The Working Waterfront

Fog happens—here’s how

Maine is among foggiest place in the world

By Tom Groening
Posted 2023-04-26
Last Modified 2023-04-26

In the late 1700s, the people who established what today is Belfast at the top of Penobscot Bay first built their homes on what locals call the East Side of town. A small cemetery, with crude slate gravestones, is all the evidence that remains of that foothold, since those early European arrivals soon moved to the shore west of the Passagassawakeag River.

The story that local historians tell is that the cool fog that perennially swept up the bay on the East Side nudged those residents to seek homes on the warmer, drier side of the harbor. To this day, on otherwise fine spring days, that fog flows up across the early settlement site and Route 1.

Fog is no stranger to much of the New England coast, but according to meteorologist Mike Clair of the National Weather Service in Gray, we in Maine have some bragging rights on the weather phenomenon—we’re one of three “hot spots” in the U.S., and one of three regions in the world that see daytime fog in the summer.

There are three high-incidence fog regions in the U.S.—the Pacific Northwest, the Southern Appalachians, and the Maine coast.

“Fog is saturated air,” Clair said. “When the dew point and the air temperature are the same, you often have fog.”

The Midcoast and Penobscot Bay regions are prime environments for fog, he said.

Clair was invited by the Penobscot Marine Museum to speak to a virtual gathering on “Fog Along the Maine Coast,” part of its “Fog & Ice” lecture series.

Meteorologists identify three kinds of fog, based on how it forms: radiation, steam, and advection.

Radiation fog occurs when “heat is lost into space on clear nights, cooling at the surface until moisture condenses.” This is common in summer and fall.

Fog over Corea Harbor in late September, likely the advection variety. PHOTO: TOM GROENING
Fog over Corea Harbor in late September, likely the advection variety. PHOTO: TOM GROENING

Steam fog, also known as Arctic sea smoke, occurs when very cold air moves from the land to over the ocean.

“Typically, when you would see it, it would be a cold wind blowing offshore,” Clair said. The cold, dry air picks up the moisture from the surface of the water. It can also occur over lakes.

But the bulk of our fog is the advection kind. This occurs when moist air from over warmer waters south of Maine moves over the cooler Gulf of Maine and condenses. The moist air also can originate over land southwest of the state in summer.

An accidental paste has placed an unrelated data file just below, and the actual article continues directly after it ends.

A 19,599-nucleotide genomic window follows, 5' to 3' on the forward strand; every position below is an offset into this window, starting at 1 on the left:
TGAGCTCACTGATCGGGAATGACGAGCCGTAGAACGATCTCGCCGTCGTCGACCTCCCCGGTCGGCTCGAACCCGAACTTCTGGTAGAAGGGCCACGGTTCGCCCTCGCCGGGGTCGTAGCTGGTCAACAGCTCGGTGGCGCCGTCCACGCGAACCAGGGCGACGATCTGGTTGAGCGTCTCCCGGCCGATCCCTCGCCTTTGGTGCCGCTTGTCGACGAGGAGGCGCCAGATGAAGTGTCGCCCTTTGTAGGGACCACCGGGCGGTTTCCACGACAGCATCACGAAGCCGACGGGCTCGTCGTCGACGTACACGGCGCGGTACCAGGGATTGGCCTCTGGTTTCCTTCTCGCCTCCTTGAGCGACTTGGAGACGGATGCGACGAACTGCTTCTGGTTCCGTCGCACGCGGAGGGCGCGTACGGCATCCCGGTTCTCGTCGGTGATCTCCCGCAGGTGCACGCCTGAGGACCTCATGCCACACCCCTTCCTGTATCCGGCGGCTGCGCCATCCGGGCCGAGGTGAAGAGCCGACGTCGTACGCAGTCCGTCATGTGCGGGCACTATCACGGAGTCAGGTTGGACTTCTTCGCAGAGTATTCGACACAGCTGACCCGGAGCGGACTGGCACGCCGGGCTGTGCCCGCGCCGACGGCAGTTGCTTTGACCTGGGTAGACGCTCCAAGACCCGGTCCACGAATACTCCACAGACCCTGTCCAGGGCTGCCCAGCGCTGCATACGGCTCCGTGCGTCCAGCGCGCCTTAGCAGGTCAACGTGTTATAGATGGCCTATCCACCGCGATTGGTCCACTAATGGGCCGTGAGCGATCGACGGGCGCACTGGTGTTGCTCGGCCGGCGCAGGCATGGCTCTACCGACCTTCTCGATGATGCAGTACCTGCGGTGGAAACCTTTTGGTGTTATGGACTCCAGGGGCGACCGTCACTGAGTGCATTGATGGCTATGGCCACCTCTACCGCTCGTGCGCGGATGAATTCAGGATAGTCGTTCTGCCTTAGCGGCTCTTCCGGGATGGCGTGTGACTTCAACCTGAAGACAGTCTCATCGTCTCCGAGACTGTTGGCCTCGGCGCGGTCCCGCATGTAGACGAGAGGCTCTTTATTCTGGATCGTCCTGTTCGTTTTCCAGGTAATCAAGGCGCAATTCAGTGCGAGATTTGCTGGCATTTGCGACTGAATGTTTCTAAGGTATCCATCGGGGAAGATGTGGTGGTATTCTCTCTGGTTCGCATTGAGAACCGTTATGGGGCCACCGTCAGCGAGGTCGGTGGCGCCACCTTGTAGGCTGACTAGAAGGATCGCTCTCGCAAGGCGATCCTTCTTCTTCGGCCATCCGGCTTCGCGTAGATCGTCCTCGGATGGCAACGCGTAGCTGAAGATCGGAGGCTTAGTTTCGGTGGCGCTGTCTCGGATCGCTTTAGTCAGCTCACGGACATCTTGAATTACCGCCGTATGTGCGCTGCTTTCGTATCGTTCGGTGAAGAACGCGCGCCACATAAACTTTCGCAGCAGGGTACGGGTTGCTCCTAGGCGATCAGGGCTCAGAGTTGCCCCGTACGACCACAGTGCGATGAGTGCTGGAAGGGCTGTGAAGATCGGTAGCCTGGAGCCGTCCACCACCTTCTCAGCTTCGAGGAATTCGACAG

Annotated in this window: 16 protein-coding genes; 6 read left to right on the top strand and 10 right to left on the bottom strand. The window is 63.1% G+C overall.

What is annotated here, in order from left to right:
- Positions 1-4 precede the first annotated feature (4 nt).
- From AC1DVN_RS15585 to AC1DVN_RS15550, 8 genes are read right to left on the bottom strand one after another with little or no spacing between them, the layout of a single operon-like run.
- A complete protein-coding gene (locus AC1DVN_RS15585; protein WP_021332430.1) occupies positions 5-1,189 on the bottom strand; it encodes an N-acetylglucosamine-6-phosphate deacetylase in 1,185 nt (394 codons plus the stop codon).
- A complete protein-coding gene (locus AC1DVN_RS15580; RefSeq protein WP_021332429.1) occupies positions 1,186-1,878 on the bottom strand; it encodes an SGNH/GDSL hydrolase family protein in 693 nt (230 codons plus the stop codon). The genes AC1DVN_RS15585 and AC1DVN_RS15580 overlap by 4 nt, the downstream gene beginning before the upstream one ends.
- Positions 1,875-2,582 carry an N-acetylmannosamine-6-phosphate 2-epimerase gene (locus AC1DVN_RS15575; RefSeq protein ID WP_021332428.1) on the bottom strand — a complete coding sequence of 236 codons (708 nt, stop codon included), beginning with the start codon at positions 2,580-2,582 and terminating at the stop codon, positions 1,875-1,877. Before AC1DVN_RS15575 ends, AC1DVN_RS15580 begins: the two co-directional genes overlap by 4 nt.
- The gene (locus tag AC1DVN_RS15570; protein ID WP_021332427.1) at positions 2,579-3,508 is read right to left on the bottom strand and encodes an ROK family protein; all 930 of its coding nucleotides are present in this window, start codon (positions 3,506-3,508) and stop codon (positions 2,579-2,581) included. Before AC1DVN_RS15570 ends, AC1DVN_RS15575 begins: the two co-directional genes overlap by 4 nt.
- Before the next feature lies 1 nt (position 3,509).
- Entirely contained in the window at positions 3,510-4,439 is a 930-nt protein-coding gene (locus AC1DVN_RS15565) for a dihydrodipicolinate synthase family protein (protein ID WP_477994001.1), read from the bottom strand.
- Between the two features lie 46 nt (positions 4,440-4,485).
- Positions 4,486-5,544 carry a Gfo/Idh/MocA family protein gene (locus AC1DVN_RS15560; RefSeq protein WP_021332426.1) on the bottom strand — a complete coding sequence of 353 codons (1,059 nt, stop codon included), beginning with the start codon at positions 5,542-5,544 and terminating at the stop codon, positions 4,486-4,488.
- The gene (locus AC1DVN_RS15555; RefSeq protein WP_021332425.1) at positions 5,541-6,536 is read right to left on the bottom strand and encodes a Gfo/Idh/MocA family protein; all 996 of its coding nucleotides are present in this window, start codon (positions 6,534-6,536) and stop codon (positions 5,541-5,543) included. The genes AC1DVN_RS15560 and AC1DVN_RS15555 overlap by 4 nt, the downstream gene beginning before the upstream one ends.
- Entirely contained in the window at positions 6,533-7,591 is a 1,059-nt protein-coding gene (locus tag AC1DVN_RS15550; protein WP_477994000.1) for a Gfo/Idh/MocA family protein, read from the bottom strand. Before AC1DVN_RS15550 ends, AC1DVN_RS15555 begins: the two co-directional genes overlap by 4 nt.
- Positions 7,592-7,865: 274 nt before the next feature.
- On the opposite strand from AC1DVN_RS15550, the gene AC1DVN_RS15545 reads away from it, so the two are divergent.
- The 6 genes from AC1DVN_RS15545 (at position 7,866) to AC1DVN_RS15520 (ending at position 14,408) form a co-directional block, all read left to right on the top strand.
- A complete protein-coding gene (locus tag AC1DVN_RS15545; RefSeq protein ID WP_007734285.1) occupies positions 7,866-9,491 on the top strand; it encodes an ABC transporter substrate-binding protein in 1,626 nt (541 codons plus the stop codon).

“This is one of the more common ones we see in the summertime,” Clair said. “These are the kinds of events where you’ll have it be foggy at the coast, then clear just a few miles inland.”

There are three high-incidence fog regions in the U.S., he said—the Pacific Northwest, the Southern Appalachians, and the Maine coast. Showing a world map, Clair noted that “Most of the world does not see fog in the daytime in the summer,” but those that do include the North Pacific (near Japan and Korea), the Arctic, and the Northwest Atlantic (Maine to Greenland).

Maine’s particular experiences with fog are influenced by its topography, Clair said.

“The Midcoast, PenBay regions have higher elevations along the coastline compared to the rest of the state,” he said, with some hills and mountains rising “as much as 1,500 feet. This allows air coming off the ocean to quickly cool and condense as it rises,” turning into fog.

Dynamic ocean currents in the Gulf of Maine also juice up fog here. The Nova Scotia, Eastern Maine Coastal, and Western Maine Coastal currents mix warmer and cooler waters. In the summer, water temperatures can range from the 60s and 70s in the middle of the Gulf of Maine, yet “In the Midcoast and Downeast, we hang onto those 40s and 50s,” again causing condensation of moist air.

Tides in Maine, ranging from 10- to 22-feet, also bring colder water to the surface, hastening that condensation.

“No matter how warm the Gulf of Maine gets in the summertime, you’re still going to get the tides changing water temperatures,” Clair said.

Showing a video of satellite imagery along New England, he explained how the Massachusetts and Nova Scotia coasts could be clear while Maine’s coast was socked in with fog, pushed up by prevailing winds and intensified by the warm, moist air meeting cool water.

And yet even in an era when satellites can capture this movement, fog is often a surprise.

“Models for marine fog are not very good at forecasting,” Clair said.